• Leaving someone out: it can, and does, happen. Some time differences make a meeting of 100% of the staff impossible. Whilst it can be recorded and sent around, the input of those team members left out is lost.
  • Crisis management: GVTs require good planning and consistency. Spontaneous crises can be very difficult to solve across continents.

In start-ups today, investors often say they invest in the team, not the product. A great team can build a multitude of great things, and pivot flexibly. This is a team that can weather storms and adapt to market changes more adeptly. A single great product is a riskier investment. Your team is your greatest asset. With advancements in technology and improvements in communications infrastructure, distance will be less and less of an issue in managing global teams.

So if your awesome front-end developer decides he’s going to relocate in Buenos Aires, don’t be afraid. The team can go on!

Andrea Francis is the PR and research evangelist for Twoodo, the ultimate “one box to rule them all” online productivity tool. She is into events, marketing and PR with tech startups in Europe. Andy likes getting things done and makes an awesome homemade hamburger.

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About the Author: Andrea Francis

Andrea Francis is the growth hacker mogul and troublemaker for Twoodo, the ultimate "one box to rule them all" online productivity tool. She is into events and marketing with tech startups in Europe. Andy likes getting things done and makes an awesome homemade hamburger. Come talk to our startup on @twoodo !

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  • Ava Cristi

    This article has some great points. Outsourcing is a very effective business solution to save expenditures! We have a variety of online communication tools that keeps the team available regardless of their physical location, which makes setting up schedules and deadlines easier. Even the challenges of GVTs are a small price to pay as opposed to frequent time management and cancelled meetings.

  • Andrea Francis

    Thanks! I think outsourcing is still approached a bit too cautiously and should be exercised more. So far for us it has worked out pretty well!

  • Yasmine Khater

    Such great points, I have been having a virtual team and clients for 3 years, and I absolutely love it! Earlier this year was the first time I had the was traveling quite a bit, and in Egypt, I had to reschedule a lot of calls till after I left because of the connection. I think my challenge was not being aware of this potential.

    Another tool I love is google plus and also dropbox, my whole team manages information from there!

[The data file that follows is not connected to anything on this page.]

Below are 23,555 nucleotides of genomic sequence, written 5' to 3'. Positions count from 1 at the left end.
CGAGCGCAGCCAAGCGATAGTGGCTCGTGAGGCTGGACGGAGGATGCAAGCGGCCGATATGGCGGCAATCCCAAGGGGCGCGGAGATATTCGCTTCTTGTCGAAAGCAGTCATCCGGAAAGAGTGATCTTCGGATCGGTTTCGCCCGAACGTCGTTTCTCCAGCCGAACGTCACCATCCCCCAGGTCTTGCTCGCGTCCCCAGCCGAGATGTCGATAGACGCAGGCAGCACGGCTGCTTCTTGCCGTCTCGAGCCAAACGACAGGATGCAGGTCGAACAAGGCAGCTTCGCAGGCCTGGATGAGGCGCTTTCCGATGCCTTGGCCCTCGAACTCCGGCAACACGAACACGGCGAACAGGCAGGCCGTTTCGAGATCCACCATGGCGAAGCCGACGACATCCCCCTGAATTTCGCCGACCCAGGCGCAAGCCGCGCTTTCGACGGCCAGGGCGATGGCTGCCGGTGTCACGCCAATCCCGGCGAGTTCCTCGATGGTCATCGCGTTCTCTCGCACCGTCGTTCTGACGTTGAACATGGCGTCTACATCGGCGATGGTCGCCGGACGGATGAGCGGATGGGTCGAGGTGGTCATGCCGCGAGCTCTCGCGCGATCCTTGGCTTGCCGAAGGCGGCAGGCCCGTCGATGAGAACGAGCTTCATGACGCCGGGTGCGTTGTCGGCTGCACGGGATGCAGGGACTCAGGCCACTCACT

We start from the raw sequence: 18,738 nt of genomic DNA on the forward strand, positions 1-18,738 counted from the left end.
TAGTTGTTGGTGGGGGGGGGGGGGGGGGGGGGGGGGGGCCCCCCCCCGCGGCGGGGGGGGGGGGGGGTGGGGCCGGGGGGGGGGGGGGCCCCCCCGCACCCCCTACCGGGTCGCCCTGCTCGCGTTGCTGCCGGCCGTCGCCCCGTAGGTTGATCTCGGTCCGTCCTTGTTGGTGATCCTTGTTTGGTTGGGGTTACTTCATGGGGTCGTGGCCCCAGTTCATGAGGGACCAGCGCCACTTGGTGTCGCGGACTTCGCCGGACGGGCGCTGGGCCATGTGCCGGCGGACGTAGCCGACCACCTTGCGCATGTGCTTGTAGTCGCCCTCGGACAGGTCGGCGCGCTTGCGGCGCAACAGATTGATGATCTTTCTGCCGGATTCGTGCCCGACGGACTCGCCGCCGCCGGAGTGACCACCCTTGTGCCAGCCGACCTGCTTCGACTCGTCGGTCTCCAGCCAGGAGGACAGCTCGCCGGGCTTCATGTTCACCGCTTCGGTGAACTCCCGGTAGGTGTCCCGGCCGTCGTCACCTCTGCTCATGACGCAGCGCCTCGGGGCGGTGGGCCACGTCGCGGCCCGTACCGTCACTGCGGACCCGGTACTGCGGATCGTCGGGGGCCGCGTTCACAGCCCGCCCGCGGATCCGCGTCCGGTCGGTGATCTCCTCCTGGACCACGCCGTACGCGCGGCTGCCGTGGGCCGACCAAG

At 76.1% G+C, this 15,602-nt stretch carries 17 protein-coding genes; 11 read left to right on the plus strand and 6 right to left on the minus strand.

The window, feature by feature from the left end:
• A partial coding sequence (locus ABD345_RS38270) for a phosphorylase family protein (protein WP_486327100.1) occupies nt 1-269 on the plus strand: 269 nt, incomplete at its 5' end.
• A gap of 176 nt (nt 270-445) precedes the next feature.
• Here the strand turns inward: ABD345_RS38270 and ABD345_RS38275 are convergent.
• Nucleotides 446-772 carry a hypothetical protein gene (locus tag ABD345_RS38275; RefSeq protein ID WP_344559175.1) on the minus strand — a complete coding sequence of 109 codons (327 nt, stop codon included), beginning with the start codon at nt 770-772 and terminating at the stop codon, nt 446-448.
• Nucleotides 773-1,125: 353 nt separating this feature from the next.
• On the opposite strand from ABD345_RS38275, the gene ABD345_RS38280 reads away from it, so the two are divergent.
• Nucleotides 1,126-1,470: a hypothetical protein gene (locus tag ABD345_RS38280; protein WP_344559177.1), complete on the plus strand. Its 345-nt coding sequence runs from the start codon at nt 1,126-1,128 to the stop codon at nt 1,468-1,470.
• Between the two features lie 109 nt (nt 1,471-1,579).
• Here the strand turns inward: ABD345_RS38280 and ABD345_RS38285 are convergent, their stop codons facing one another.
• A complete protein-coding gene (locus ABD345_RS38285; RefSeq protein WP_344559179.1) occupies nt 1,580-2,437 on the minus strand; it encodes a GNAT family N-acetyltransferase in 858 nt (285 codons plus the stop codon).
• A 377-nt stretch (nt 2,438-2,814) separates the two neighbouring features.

• Andrea Francis

    Dropbox is so useful, and also Google Drive! Couldn’t manage without them.

  • David A.

    I’ve been working in a virtual team for 6 years now, we’re spread across 4 continents and 3 time-zones. I love the fact that as a GVT we’ve been able to hire the best people, even though they weren’t in our city. It does take a lot of processes and discipline, but if you can pull it off, the rewards are astounding.

  • Andrea Francis


  • Michael Luchies

    Free conference call lines are huge too…I am on conference calls multiple times a day with my virtual peers and it really helps to get on a couple minutes early for each call and just talk about what is going on and what you are working on.

  • Tyson Hartnett

    Andrea, great article. In the ever-reaching internet world these days, being physically teogether is optional, never mandatory. With skype, Google chat, and video conferencing, the internet is changing everything.
    One of the challenges of this is that the internet isn’t everywhere though. I had to finish a project last week for somebody, and I was in another town. I almost passed out when they said there was no internet where we were. Fortunately, I found some later in the day, but if I didn’t I would have been screwed big time. so, it was kind of terrifying.
    And I think all team members need to be committed to the project. Otherwise, staying connected virtually is much more difficult. Great piece!

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  • Andrea Francis

    Thanks Tyson! Yes, the internet is really what keeps it all together. My father called yesterday to announce that we got wifi on the farm – so I can work from there if I need to when I visit!

  • Andrea Francis

    I didn’t even think about conference calls… it’s not one I’ve used much. But a good tool to mention.

  • Tyson Hartnett

    Nice! Where is the farm?

  • Andrea Francis

    A tiny place of 70 cows in Ireland…

  • Tyson Hartnett


  • Carlo Borja

    I am also the head of a marketing team that is run virtually. We never saw each other physically yet. But, we regulary “meet” online via Google Hangouts / Skype.

    It takes a lot of organizing and systematizing. But, once you get the hang of it it’s actually a more efficient process than going to the office.

    It’s pretty amazing to be in this age of remote work, outsourcing and telecommuting. There is so much potential in this setup we call ‘the future of work.’

  • Henry Banayat

    Our company implements a 100% global virtual team. And it does take some time adjusting to this new working environment and a lot of discipline